Early Television Museum
CRT Rebuilding Project
The last remaining picture tube rebuilder, Hawkeye, has closed its doors. Now that they are gone, there is no place to get tubes for vintage TV sets rebuilt. More importantly, the techniques for rebuilding these tubes will be lost forever.
Several collectors have expressed an interest in finding a way to keep rebuilding alive. Scott Avitt, who owns Hawkeye, has indicated that he would be willing to donate his equipment to the museum, and to teach people the secrets of rebuilting tubes. The museum has the space for the equipment. The goal would be to move the equipment to Hilliard, install it, and to rebuild vintage tubes for collectors. Whether this is possible depends on several things, among which are:
1. Finding a person or person who is willing to devote the time to learning the process.
2. Finding people who will coordinate the project, both now and in the future.
3. Raising the money needed to get started.
4. Solving economic issues. On the expense side, the cost of insurance, utilities and supplies must be considered. On the income side, we need to understand what tubes can be rebuilt at a cost that collectors are willing to pay.
Progress Report, December 1, 2013
Framing is now complete, as is some of the electrical wiring. We expect to start drywall hanging this week. We have received two generous donations recently - $200 from Steffen Demos and $1,000 from Ralph Sargent. These should be enough to pay for the materials to complete the room.
We still need to buy materials for the oven (probably around $2,500), purchased whatever guns, cathodes, heaters and getters we can find, and possibly ship some equipment and supplies from RACS in France, which has shut down.
You can help by making a donation to the rebuilding project here.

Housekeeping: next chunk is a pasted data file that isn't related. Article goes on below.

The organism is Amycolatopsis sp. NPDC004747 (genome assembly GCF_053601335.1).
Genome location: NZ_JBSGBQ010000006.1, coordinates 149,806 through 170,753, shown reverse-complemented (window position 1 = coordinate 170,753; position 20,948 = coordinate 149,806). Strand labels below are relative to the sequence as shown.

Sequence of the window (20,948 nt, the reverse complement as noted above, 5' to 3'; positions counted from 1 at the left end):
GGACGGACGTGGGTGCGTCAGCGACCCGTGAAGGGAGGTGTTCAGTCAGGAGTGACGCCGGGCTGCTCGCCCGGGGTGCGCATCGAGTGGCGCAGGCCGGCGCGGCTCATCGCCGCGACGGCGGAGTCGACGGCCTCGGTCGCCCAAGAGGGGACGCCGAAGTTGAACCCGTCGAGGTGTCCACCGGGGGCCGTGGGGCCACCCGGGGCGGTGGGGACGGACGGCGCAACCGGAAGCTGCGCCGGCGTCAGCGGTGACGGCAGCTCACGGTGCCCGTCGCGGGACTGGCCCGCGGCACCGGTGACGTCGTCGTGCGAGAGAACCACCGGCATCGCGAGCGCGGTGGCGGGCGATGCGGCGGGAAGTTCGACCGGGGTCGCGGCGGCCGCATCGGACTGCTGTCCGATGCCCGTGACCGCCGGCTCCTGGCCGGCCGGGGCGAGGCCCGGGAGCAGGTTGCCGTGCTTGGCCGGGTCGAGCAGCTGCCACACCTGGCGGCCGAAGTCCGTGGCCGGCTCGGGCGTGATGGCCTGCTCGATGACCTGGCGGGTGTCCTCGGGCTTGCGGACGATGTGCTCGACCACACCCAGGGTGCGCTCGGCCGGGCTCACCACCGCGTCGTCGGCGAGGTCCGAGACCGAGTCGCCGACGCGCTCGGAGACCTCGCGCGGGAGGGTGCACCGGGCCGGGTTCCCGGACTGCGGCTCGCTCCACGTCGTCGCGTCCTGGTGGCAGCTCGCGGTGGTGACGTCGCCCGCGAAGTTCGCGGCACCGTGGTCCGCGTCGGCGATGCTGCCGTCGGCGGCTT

As of two weeks ago. Since then the ceiling framing has been completed.
Progress Report, November 16, 2013
Layout of the new CRT room
More framing progress. Walls are done and we are starting on the ceiling. The space above the room will be used for storage of supplies.
Progress Report, October 12, 2013
Framing going up. the room will have two doors - the framing for one is shown, the other will be on the end at the right. It will use the existing concrete floor, and will be about 8 ft. high, finished with drywall. The oven will be outside the room, on the right wall. You can see the vertical lathe (behind the ladder) and the horizontal lathe (far right). The area above the room will have plywood on top of the ceiling beams so that CRTs and supplies can be stored there. The stage (foreground) will be re-assembled next to the wall when the room is finished for future conventions.
We purchased a large number of guns and other materials from a person in Washington state, and had them shipped to Hilliard. The CRT rebuilding fund has $887.17 remaining in it. That will pay for a portion of the cost of building the room (total cost about $2500). We will need additional money to complete the room, build an oven, and buy supplies such as guns, stems and getters. We will be soliciting donations for all of this in the near future.
Progress Report, September 4, 2013
The CRT rebuilding project is finally underway. We have begun work on the room to house the equipment we got from Hawkeye. The design is slightly different than the one proposed earlier, but will be simpler to build. We expect construction to be completed by the end of the year.
We are trying to accumulate as much stock of stems, glass tubing, guns and other items as we can. Sources for many items, such as cathodes, heaters and guns, are drying up. It is important that we have enough of those critical items to rebuild many tubes. We recently purchased a large quantity of color guns and other related items from a closed CRT plant in Washington state.
All of this is going to cost money, so we will be making an appeal for donations in the near future.
Progress Report, August 2, 2012
Progress Report, May 16, 2012
At the committee meeting on May 6 at the Early Television Convention, the following was decided:
1. The main problem with rebuilding tubes at the museum remains the lack of a person or persons who will take responsibility for coordinating the project.